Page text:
Over the past three years that I’ve been pursuing children’s illustration, I have experienced what is likely normal for one new to the field; a lack of focus and direction in my work. When trying to find my voice, I’ve been scattered stylistically, drawing certain ways because I can, but not because I should. Since starting out, I have been working steadily at reining in my hand, and being much more intentional in the way that I draw.
At last year’s SCBWI conference, I received the mentorship award, which allowed me to meet with six industry professionals and get a one-on-one portfolio consultation with each. Here are the images from my portfolio from that year, ordered from left to right:
In a nutshell, here’s the feedback I was given:
- the style is all over the place, with commercial work mixed with darker, literary work
- the literary work is stronger and more unique than the commercial work, yet it would be wise to keep both since it will be harder to make a living off the dark stuff
- put the two styles in separate sections in your book
- take out a number of pieces that feel out of place or are simply not as strong as the others
- consider drawing your characters with a classic, and less cartoony, approach.
Getting this kind of feedback was crucial at this stage in my journey. It was a privilege to hear from these professionals an affirmation of what I was doing right, and hear what needed to be improved. Sometimes when receiving criticism it’s important to hear what your critic is not saying. The gist of the feedback was, “Your darker, literary work is what we love, but the market needs brighter, commercial illustration.”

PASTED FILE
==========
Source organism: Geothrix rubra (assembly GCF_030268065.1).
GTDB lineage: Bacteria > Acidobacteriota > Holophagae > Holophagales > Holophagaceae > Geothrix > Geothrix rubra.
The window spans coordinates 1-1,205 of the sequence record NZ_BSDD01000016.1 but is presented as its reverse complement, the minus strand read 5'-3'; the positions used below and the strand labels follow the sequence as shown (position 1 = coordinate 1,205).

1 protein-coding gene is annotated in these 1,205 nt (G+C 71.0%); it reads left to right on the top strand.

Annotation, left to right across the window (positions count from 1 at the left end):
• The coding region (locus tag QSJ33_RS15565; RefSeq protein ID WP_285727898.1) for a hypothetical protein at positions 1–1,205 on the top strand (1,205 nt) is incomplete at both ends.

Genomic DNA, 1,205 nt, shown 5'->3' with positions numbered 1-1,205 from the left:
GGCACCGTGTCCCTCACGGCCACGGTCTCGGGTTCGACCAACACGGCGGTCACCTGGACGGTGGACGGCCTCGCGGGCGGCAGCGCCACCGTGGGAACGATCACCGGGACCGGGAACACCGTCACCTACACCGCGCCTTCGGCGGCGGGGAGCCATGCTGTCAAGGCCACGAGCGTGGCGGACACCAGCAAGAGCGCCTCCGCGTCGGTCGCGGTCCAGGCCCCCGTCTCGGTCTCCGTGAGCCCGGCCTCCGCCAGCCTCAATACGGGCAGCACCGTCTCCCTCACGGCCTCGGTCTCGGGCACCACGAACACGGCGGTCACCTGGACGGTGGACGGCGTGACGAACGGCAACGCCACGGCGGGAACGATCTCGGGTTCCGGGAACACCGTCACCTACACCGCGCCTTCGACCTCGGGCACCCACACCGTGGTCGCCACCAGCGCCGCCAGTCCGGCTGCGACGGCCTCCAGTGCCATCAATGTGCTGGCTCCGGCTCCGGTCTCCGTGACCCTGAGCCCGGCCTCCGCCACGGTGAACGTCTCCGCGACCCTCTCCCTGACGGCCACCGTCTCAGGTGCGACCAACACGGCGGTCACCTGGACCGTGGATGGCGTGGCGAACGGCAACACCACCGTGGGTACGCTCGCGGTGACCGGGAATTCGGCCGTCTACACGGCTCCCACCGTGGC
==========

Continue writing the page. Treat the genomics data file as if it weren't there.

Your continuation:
So instead of taking what I had and just separating them into two portfolios, I took out almost all my commercial work and revised a few. Then, I looked at what was working in my dark stuff and created new work that was stylistically similar, but happier in subject matter. The first three pieces in my new portfolio were born out of this process. Here’s my portfolio this year:
Important lesson: Don’t put a single piece in your book that you feel even the least bit iffy about.
Note that the new portfolio has less work than the old one (12 pieces vs. 17). Last year’s portfolio displayed a range of my ability, yet reflects a more scattered sense of the kind of work I do (simply because I was scattered in my understanding of what I should do). The mentorship program helped me gain that focus towards one cohesive look and, even with two styles, I feel the new portfolio has achieved that unity.
My thanks go out to SCBWI for creating this mentorship program, and to the judges of this year’s showcase (Laurent Linn, Steven Malk, Richard Jesse Watson, Nancy Conescu and Jamie Weiss Chilton) for choosing my work out of such a big pool of talented illustrators. Most of all I thank my mentors (Pat Cummings, Cecilia Yung, Priscilla Burris, Bridget Strevens-Marzo, David Diaz, and Rubin Pfeffer), who shared their advice so openly and generously. I owe my win at this year’s Portfolio Showcase to them!
If you have any comments to add or follow-up questions about specifics I might not have covered, I would love to hear them. Thanks for your interest!